Sabai Sabai in Germantown, MD You would think that DC area hitting around the 90 degrees I would go for a cold soup or some salad, but instead I got an invitation for six people to go and visit a Thai Restaurant and I said, why not.
We drove all the way to Germantown from Arlington and when we arrived I noticed that it is such a pretty town I would love to visit it again. Arriving around 12:15 we thought it was going to be crowded since one of us have tried this place already and she mentioned how busy it gets around lunch time.
The lady at the door smiling all the time let us choose our own table. The bar and the darkness of the place made me think of one of those restaurants people go when they’re hiding from someone, but the warmth of their service made me forget about that once they gave us the Menu.
So there we were four people very hungry and going through every single item on the Lunch Menu and the Dinner Menu, one of my friends “John” asked the waitress if she had a Thai written menu because many of these restaurants usually have another menu in their own language just for whoever asks for it, she said they just had the lunch and the dinner menu and in that moment the two people missing arrived and so we started ordering.
As many other restaurants their menu is very uncomfortable to read, it was a huge laminated menu and then a smaller one for the lunch. The place was pretty empty so I would like to come back to check if the service is as good as when they are crowded. Also I really wanted to order the Papaya Salad but nobody else was interested so that’s something for the next time.
First the Lahb, minced chicken cooked with herbs & limejuice. This was fantastic, by far my favorite dish, at first I wasn’t too interested because of its appearance, for some reason it made me think of my mom’s scrambled eggs, and then I thought eggs and lime this is going to kill me. But then I gave it a try and it was fantastic, it kind of reminded me of the flavors in ceviche but with a different texture and plus there is a seasoning to it with the herbs that makes you want to keep eating spoonfuls of it.
The Crying Tiger is a grilled marinated beef served with a spicy sauce, John mentioned it was like a Fajita Thai version, yes it had a strong flavor, it was well grilled and it was just a very safe dish so if you go to this restaurant with a friend who won’t do curry, noodles or other Thai spiced strong dishes, this is it.
Our third starter was the Street Grilled Pork on skewers, well done, they served it with sticky rice and a sweet sauce, just as the Crying Tiger it was a well prepared dish, but this one brings out more the Thai flavors.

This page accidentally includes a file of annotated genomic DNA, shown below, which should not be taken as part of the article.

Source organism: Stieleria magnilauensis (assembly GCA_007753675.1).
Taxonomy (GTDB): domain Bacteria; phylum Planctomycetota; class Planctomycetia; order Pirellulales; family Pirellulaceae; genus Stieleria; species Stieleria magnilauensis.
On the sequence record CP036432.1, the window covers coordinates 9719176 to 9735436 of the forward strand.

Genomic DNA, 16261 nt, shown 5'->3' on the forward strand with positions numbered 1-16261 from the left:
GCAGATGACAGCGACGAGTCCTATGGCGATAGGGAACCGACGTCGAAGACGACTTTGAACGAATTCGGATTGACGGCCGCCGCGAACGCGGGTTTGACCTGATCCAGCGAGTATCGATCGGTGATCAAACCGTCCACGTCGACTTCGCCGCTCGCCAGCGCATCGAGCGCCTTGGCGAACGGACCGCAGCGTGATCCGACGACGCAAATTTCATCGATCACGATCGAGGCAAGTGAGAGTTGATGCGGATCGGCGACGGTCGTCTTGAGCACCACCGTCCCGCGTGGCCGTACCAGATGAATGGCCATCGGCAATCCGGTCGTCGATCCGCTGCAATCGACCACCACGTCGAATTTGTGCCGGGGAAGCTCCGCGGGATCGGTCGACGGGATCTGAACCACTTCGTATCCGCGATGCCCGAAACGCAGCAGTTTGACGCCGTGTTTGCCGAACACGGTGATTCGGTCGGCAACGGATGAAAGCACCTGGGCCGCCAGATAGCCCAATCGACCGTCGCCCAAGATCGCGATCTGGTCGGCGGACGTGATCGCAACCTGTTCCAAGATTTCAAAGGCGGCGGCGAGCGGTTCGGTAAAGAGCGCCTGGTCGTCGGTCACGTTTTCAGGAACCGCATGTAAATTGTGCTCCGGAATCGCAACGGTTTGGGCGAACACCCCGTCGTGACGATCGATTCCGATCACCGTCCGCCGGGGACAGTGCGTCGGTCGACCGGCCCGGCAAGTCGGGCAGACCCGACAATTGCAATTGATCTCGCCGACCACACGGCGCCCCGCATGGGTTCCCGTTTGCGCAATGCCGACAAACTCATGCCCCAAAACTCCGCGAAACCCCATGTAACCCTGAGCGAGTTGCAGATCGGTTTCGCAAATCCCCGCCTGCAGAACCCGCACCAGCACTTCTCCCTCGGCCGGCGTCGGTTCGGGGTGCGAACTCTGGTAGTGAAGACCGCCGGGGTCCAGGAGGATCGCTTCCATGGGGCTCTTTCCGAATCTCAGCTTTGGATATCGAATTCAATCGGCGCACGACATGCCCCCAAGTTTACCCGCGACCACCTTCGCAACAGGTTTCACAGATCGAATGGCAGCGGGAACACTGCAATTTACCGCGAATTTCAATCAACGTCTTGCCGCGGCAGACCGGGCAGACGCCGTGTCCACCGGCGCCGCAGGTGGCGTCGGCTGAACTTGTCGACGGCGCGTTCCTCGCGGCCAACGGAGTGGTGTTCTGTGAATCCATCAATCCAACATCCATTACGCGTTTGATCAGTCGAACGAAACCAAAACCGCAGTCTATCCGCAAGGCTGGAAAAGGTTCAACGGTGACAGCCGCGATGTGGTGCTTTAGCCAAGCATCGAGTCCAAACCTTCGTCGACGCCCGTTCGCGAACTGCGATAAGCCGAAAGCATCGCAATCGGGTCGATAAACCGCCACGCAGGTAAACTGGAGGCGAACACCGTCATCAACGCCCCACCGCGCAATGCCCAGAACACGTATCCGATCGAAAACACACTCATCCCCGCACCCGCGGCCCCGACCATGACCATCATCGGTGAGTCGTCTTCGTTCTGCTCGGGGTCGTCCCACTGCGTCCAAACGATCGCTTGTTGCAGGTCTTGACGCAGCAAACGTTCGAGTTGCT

The last starter we ordered, because I insisted, something about the word “corn” on description of dishes that I feel an urgency to try, this was a Sweet Corn cake, it was lightly fried and they served with a sweet and sour cucumber sauce, the cake itself had a nice crunchiness on the outside and soft inside plus the texture of the corn worked very nice, on the flavor side there was nothing amazing about it but if you decide to order this you must certainly use a lot of the sauce. Someone at the table mentioned that it didn’t seem like a Thai dish and we asked the waitress and she said it was an option for vegetarians, instead of fish cakes that people would find rather spicy or something like that. It didn’t make too much sense to us and now that I googled it appears that yes it is a Thai dish so I guess she was just overwhelmed by all the questions we were asking.
As I mentioned before names on dishes are something that get my attention, in the case of “Floating Market Noodle Soup” I was very excited and it’s so sad but it was a completely forgettable dish, it had slices of beef and meatballs with thin noodles, even the broth was rather bizarre, is a dish John mentioned is worthy to try at the Thai market but not at Sabai Sabai now that we did.
Another miss were the Sizzling Mussels and the Spicy Sour Curry. The mussels were battered with eggs, bean sprouts and scallions, it was served as a pancake and for half of the table was overall good, but for the other three including me it was just plain.
The Sour Curry wasn’t too spicy and it had chunks of white fish (properly cooked) served in a sour curry soup with string beans, I’m not ordering this dish again, it didn’t taste bad, it didn’t taste period.
There was also a Green Curry dish which name I can’t recall, it had pork, coconut and Thai eggplants, I didn’t care for it, I tasted coconut and after that the curry was pretty mild, non-spicy and watery consistency.
The Pad Kra Pow is a must in this restaurant, a chili basil paste stir fry with finely chopped, almost minced, meat, I thought the basil was going to be too much for this dish, boy was I wrong this was so tasty we were fighting over this dish, I wish they would have given us more than just 2 bowls of rice for 6 people, specially for this dish, but at the end we managed around to share the Pad Kra Pow (I just love to say it’s name over and over again).
We usually never order dessert, but after so many savory flavors I insisted if I could finally try a signature dessert of Thai Cuisine, I always take a look at it on menus and never order it, it’s just always there, but today I convinced everyone and boy was I right! Yes Mango Sticky Rice, the mango in season, I haven’t had good mango since my last trip to Panama, it is very difficult to find just the perfect ripened mango in DC markets, and the rice, so good, the rice was amazing, the sauce totally immersed in the rice, the coconut, the sweet and salty flavors all combined with toasted mung beans, which gave the perfect crunch to this dish, it was just fantastic. I think I found a new favorite dessert and something I promise will try to recreate so I can share the recipe with you.
Everyone should try Mango sticky rice at least once in his or her life.